What Does a Google Ads Quality Rater Do?
Learn About the Salary, Required Skills, & More
A Google ads quality rater is a human fact-checker for Google’s algorithm, the mathematical formula that determines relevant search engine results. The position sometimes is labeled as a search evaluator or internet assessor. Google constantly fine-tunes its algorithm to return improved search results as well as keep up with the changing ways people use language and the internet. The search giant needs actual people to check that the results it returns to users are indeed what they're looking for.
Google has search engines for countries across the globe, and the company hires ads quality raters for many different languages. These positions require a deep knowledge of the local culture and fluency in the local language.
Google Ads Quality Rater Duties & Responsibilities
This job generally requires the ability to do the following work:
- Access the internet with a high-speed connection.
- Use Google's online tool to rate ads.
- Review online content including text, images, web pages, and more.
- Rate the relevance of search results.
- Learn and maintain knowledge of the region or culture the web ads target.
- Report results through Google's online tool.
- Maintain current computer software and hardware.
This work involves analyzing and providing feedback on text, web pages, images, and other types of information for Google using an online tool. Raters log on to the online tool through their Google accounts to select tasks to do on a self-directed schedule.
Quality raters review the results returned in a specific search query, then rate the results in terms of relevance. Some might be marked as vital, while others are rated as useful, relevant, slightly relevant, and off topic. Results can also be marked as spam.
This process is more subjective than an algorithm would provide, but Google gives raters detailed guidelines on how to choose a rating.
Google Ads Quality Rater Salary
The U.S. Bureau of Labor Statistics does not track pay for ads quality raters or similar positions, and Google does not post a specific wage for the job. What can be found online about pay is anecdotal, with the highest being found on Glassdoor.com, as of May 2019. Telecommutingmommies.com reports a starting wage that is consistent with what others have posted online.
- Starting wage: $15/hour ($31,200 annually if full-time)
- Highest reported wage: $23/hour ($47,840 annually if full-time)
This is a work-at-home position. The Google ads quality rater is responsible for overhead costs such as office space, computers, internet access, and other small business expenses.
Education, Training, & Certification
Google ads quality raters need a bachelor's degree. Beyond that, there are no specific requirements.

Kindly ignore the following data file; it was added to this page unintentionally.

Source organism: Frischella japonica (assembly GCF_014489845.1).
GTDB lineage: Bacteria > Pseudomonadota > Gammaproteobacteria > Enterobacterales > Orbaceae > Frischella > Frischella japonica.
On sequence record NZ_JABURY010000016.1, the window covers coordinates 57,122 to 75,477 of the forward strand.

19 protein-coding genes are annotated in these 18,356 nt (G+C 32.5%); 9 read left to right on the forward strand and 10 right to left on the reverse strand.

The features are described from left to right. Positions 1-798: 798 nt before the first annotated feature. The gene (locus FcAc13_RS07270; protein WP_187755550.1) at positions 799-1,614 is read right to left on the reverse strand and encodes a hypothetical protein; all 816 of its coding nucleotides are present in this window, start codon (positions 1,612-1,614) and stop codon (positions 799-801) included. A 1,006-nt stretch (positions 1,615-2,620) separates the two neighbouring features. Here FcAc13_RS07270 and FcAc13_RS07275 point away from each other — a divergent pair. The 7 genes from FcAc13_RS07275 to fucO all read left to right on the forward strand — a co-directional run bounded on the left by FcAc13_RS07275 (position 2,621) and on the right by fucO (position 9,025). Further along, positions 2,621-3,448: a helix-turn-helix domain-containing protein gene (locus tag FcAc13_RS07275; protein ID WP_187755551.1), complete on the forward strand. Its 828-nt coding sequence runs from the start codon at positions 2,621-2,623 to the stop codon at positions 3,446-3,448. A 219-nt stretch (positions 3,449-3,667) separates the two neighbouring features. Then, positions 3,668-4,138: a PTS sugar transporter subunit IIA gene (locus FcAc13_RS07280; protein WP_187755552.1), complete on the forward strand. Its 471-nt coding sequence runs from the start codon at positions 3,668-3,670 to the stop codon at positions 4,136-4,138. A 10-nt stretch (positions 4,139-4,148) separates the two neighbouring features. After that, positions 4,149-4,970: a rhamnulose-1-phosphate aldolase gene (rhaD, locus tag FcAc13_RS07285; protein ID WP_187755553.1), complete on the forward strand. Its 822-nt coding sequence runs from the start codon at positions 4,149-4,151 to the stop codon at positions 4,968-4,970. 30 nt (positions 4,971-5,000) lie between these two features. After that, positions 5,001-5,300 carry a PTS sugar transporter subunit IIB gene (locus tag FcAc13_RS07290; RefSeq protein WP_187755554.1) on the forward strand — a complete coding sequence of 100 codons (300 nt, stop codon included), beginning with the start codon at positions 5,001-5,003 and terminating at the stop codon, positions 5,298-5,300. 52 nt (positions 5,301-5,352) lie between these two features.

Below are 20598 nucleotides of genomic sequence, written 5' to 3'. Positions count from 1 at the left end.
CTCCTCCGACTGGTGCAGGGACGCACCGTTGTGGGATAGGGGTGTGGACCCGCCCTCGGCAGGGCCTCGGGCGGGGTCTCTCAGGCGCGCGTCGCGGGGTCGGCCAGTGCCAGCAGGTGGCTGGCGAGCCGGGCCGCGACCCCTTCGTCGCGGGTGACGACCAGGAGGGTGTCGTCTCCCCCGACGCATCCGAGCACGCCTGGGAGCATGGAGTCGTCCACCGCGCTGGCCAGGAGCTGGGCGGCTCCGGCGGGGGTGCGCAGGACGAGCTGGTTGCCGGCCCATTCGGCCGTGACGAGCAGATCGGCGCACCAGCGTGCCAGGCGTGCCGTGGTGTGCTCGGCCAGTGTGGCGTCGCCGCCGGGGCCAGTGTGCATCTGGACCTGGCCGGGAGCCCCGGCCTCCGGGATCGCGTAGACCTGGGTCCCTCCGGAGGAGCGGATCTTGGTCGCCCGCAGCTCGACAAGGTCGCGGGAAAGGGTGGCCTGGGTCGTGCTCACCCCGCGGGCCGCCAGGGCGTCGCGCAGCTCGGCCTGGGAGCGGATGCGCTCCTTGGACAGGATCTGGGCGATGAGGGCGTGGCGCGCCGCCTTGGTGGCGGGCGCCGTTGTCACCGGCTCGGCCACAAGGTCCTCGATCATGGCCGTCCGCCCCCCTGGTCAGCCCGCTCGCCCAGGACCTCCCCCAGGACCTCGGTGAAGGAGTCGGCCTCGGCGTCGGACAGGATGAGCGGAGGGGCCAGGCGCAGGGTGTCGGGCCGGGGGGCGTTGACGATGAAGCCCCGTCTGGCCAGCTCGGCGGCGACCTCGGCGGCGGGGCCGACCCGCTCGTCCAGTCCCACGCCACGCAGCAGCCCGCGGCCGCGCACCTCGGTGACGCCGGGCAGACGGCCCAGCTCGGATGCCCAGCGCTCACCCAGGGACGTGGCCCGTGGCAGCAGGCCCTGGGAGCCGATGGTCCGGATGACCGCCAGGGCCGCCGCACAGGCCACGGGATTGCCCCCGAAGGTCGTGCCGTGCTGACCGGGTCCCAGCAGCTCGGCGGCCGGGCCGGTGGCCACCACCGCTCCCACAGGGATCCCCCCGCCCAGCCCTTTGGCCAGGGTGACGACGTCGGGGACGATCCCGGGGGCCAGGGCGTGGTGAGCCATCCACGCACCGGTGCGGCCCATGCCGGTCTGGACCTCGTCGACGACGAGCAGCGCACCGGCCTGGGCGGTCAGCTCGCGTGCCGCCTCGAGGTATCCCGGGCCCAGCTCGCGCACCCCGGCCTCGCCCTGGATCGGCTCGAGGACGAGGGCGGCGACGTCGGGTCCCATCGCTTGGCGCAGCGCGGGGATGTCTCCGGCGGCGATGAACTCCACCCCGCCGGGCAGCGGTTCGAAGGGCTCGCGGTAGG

- Education: Applicants need a bachelor's degree, but no specific area of study is required. However, those who majored in web-related fields such as web development or web design are more likely to be competitive.
- Training: New ads quality raters learn how to use Google's online tool by following directions and using online tutorials.
Google Ads Quality Rater Skills & Competencies
Beyond the specifics of what Google is looking for from its ads quality raters and how to use Google's online tools, there are some other soft skills that can help lead to success with such a position.
- Multilingual: While it is possible for ads quality raters to work only with web searches in their native languages, more opportunities are available for those who are fluent in more than one language and familiar enough with the relevant culture to recognize local references.
- Self-starter: Anyone working from home needs to have the self-discipline to stick to a schedule and get the work done despite the potential distractions of a home office.
- Critical thinking: The ability to analyze information and assess its relevance or significance is central to being a Google ads quality rater.
- Web-savvy: Being adept at navigating the web and finding information is something that benefits anyone working as an ads quality rater for Google.
The U.S. Bureau of Labor Statistics does not track opportunities for ads quality raters, but the consensus online is that the jobs are difficult to find. Google typically does not advertise the positions on its own site, and when opportunities exist, they are offered through third-party job sites such as Flexjobs.com. If jobs for ads quality raters are not available, there sometimes are ads specialists or AdWords specialist jobs.
Because it is a work-at-home job, the environment can be anything as long as access to Google's online tool is available. This means work can be done at home, at a coffee shop, or even a park. The lack of supervision means ads quality raters need to be suited to working independently. These positions also tend to be temporary, so don't count on it as a long-term employment option.
One of the downsides of the job is that some of the content returned in searches might be vulgar, violent, or otherwise offensive. This might not be the job for someone who is easily offended, although regular exposure to such content is not the norm.
The Google system is available 24/7, and ads quality raters set their own hours. Expect to commit to a minimum of 10 hours a week. The company sometimes imposes limits on how many hours ads quality raters can work in a week.
How to Get the Job
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Source: U.S. Bureau of Labor Statistics, 2018